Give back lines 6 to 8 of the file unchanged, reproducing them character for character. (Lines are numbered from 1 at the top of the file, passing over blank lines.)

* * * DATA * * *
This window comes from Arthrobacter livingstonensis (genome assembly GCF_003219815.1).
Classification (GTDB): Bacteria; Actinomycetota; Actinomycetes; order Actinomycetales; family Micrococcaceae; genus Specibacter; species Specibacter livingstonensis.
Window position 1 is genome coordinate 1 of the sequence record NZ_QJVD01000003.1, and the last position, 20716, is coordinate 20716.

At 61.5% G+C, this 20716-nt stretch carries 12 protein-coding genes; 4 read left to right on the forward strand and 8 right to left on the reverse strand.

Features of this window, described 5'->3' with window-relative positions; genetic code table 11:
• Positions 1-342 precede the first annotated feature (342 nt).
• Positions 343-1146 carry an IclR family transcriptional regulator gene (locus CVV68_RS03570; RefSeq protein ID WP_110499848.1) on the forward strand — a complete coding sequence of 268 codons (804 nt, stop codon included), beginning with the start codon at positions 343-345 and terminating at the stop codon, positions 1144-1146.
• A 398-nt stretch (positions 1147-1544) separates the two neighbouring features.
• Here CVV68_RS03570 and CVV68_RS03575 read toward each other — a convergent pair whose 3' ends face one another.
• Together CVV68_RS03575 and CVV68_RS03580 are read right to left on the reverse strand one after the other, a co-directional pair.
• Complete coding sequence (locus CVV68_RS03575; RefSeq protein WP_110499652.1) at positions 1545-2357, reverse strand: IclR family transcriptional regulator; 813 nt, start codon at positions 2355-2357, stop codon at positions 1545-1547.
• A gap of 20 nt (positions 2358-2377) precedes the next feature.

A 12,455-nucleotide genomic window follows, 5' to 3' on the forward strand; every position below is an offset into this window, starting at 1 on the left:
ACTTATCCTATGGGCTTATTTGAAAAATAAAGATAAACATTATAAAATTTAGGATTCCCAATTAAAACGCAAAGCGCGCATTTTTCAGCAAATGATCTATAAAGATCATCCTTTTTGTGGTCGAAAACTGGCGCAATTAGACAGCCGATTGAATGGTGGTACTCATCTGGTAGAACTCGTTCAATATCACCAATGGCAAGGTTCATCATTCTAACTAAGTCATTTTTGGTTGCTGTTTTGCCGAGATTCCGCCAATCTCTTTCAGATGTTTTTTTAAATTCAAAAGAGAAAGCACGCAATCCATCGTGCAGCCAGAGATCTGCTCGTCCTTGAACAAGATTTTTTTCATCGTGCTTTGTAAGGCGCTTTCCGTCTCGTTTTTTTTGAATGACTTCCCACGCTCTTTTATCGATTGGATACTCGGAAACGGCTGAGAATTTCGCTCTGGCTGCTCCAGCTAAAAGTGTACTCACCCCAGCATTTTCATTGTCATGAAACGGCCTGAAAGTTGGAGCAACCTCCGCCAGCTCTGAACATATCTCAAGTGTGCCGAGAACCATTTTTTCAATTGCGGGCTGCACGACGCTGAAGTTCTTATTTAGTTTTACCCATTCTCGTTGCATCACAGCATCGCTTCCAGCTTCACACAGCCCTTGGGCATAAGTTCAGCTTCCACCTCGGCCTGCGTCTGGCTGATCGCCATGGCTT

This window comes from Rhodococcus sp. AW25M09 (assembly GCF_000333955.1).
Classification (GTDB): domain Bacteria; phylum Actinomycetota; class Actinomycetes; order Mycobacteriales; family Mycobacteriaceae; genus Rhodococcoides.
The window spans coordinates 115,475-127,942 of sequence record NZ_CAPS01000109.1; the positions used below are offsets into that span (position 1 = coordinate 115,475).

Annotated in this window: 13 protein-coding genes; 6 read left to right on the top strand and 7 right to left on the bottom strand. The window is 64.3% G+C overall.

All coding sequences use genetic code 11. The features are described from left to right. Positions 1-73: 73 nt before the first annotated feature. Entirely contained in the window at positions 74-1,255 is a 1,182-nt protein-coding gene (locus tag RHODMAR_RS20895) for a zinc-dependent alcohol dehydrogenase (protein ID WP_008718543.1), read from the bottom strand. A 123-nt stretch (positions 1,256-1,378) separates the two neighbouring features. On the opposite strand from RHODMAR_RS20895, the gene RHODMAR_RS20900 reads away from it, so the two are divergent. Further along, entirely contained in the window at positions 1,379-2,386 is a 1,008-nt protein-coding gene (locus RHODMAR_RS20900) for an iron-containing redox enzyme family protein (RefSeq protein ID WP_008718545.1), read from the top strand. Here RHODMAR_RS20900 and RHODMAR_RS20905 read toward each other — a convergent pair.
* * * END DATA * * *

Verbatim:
• Positions 1-342 precede the first annotated feature (342 nt).
• Positions 343-1146 carry an IclR family transcriptional regulator gene (locus CVV68_RS03570; RefSeq protein ID WP_110499848.1) on the forward strand — a complete coding sequence of 268 codons (804 nt, stop codon included), beginning with the start codon at positions 343-345 and terminating at the stop codon, positions 1144-1146.
• A 398-nt stretch (positions 1147-1544) separates the two neighbouring features.